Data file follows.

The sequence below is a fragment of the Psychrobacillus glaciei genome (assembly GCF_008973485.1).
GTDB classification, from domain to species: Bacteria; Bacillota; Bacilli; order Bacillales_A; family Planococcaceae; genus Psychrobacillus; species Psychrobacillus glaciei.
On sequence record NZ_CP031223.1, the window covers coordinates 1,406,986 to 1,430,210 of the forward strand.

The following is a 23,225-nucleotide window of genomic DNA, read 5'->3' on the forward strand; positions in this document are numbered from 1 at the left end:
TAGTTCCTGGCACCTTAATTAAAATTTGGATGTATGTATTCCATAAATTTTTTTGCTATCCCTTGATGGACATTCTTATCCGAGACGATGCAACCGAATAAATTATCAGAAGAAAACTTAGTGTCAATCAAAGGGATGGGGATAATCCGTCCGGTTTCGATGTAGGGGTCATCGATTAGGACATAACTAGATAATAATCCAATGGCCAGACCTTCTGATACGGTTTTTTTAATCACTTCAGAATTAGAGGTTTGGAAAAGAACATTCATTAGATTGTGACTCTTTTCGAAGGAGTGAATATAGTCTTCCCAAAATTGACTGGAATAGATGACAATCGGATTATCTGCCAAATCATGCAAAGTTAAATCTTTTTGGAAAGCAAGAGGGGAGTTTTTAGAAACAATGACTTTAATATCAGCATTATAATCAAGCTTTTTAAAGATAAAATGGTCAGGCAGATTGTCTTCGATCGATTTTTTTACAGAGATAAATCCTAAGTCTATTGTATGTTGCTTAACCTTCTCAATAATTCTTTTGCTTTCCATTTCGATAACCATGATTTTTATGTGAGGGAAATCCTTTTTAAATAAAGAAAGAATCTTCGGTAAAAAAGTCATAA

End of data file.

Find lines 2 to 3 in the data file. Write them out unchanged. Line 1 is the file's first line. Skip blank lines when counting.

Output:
GTDB classification, from domain to species: Bacteria; Bacillota; Bacilli; order Bacillales_A; family Planococcaceae; genus Psychrobacillus; species Psychrobacillus glaciei.
On sequence record NZ_CP031223.1, the window covers coordinates 1,406,986 to 1,430,210 of the forward strand.